Letters on Dave Van Ronk

Below are letters about the February 14 obituary “Dave Van Ronk, folk and blues artist, dead at 65

This is a beautiful obituary. It both held the content of his lifetime of work and a feeling of true love and sadness at his passing. Thank you for sharing your memory of him with us, your readers.


Brooklyn, New York

14 February 2002

I had the pleasure of seeing Dave but once in his life, at the Tin Angel in Philly. By that time he was a bloated man, but without the bloated, cracked voice of a fading performer. The kicker for me was hearing “Good Night Irene,” in that rollicking baritone that could swoop up octaves in “forte” and then end on the sweetest whisper.

And for those of you who missed him live, the music that comes through on recordings blows away many live performers, except ODETTA, who’s still belting them out.



14 February 2002

A nice appreciation. I hadn’t known about his party affiliation. Another dimension to a multi-dimensional man.

Our town was fortunate to hear a performance by Dave Van Ronk, not long before he fell ill. Below, for your interest, an account I sent to friends at the time.



Princeton, New Jersey

15 February 2002


Last night the little church down the road played host to Dave Van Ronk. I recalled him from high school days, singing “Cocaine” in a gravelly voice. If the voice was gravel then, what rubble might it be now, with the passage of several decades? But who are we to spurn such substance, to which our own flesh will in time return. I hastened down.

Apprehension was needless. He was in good voice—he was in good spirits, in good beard, in good hat. He doesn’t have just one voice—in fact, he doesn’t seem to have an actual usual normal central singing voice at all: but he’s got a growl, and a falsetto, and a tremolo, and a yip, and a sprechstimme, just a whole bunch of tricks in his Santa’s bag, with which he can do most anything. His locks are snowy, his body comfortably rumpled and lumpy, he looks a merry old sage of a walrus, and softly wheezes like one between breath-groups, a fact that oddly adds to the effect, like a bourbon. “The last time I played here,” he said, “I had a bad flu. I was on antibiotics, on antihistamines, I was taking -” (here he named a medication I didn’t recognize, but the older heads in the audience nodded knowingly)”—and I felt just awful. And I remember thinking: Twenty years ago I would have paid good money to feel this bad.” A laugh of understanding from the audience, who too had smoked and snorted and imbibed before blending in with the New Economy, and who likewise these days mostly need no artificial assistance to feel awful.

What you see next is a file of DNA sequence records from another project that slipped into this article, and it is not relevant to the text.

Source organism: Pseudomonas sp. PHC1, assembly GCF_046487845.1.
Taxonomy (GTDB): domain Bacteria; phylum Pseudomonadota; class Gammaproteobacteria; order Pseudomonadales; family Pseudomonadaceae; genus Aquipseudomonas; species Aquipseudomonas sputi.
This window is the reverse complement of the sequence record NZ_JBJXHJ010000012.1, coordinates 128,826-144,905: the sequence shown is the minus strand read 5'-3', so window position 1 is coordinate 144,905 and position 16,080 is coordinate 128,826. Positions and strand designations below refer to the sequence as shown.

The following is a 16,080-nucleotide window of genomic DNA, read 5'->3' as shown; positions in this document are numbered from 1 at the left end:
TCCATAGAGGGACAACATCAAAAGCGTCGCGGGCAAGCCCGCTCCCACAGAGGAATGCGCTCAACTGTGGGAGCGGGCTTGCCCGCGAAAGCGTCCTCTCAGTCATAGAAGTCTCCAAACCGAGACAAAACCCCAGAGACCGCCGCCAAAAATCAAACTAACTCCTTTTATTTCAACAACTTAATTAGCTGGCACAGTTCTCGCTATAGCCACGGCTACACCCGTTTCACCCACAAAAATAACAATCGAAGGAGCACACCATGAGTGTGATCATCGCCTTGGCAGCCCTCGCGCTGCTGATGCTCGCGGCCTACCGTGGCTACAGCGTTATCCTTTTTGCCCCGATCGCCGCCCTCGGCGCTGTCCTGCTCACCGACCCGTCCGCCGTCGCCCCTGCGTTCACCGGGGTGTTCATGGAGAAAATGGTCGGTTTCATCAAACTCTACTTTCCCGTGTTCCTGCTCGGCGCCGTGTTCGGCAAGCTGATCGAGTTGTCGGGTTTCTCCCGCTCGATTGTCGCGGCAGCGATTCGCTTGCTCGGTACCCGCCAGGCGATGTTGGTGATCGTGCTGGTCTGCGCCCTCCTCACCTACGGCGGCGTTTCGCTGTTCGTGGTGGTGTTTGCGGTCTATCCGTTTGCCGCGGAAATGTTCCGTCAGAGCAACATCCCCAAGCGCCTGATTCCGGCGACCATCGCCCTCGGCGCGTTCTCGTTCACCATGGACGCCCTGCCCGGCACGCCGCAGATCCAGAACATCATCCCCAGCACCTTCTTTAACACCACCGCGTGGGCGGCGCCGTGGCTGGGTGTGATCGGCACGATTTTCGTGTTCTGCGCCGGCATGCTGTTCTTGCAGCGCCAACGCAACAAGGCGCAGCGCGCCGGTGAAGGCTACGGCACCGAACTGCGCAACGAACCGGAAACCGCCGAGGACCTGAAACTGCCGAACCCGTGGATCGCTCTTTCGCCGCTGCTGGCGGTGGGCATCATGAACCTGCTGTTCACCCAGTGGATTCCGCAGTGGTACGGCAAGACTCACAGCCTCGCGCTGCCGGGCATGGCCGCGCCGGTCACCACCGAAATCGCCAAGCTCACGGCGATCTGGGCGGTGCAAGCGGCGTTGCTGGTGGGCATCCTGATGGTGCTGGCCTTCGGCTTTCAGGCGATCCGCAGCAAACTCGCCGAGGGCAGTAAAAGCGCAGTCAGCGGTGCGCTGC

For if folkies were once the young, the unshod and unshaven, now we are like the crabbed geezers we used to sing about, Old Dan Tucker and his tribe. I would gladly have tried to help pass this experience down to our own household’s representative of the rising generation, but he was out on a mission of mercy, delivering pizzas to the hungry; and on past performance, would probably not have responded anyway. For not only is Van Ronk before *his* time, he’s almost before *my* time. He kept regaling us with anecdotes from the fifties or even earlier. Some of them involved Jelly Roll Morton or Blind Boy Fuller and seemed to stretch back indefinitely by some kind of blues transmigration or apostolic chord progression. He sang a song he first heard at age fifteen from Brownie McGee, about the wear and tear of late nights and the sporting life, which at the time he didn’t dare sing himself, “as there would be a credibility problem; I hadn’t paid my dues.”

So he shelved the song and the years went on and every so often he’d take it down and consider and decide, “Nope, not yet, haven’t paid enough dues.” Then the seasons turned and the leaves turned brown, and he said to himself: “F*ck the dues; I’m gonna sing it.” So he cornered old Brownie in his dressing room and sang it for him, and received the songwriter’s apostolic blessing to go forth and sing it on a stage. “By the way, Brownie,” he asked, “how old were you when you wrote that song?”

Well, I guess you see it coming. “Fifteen.”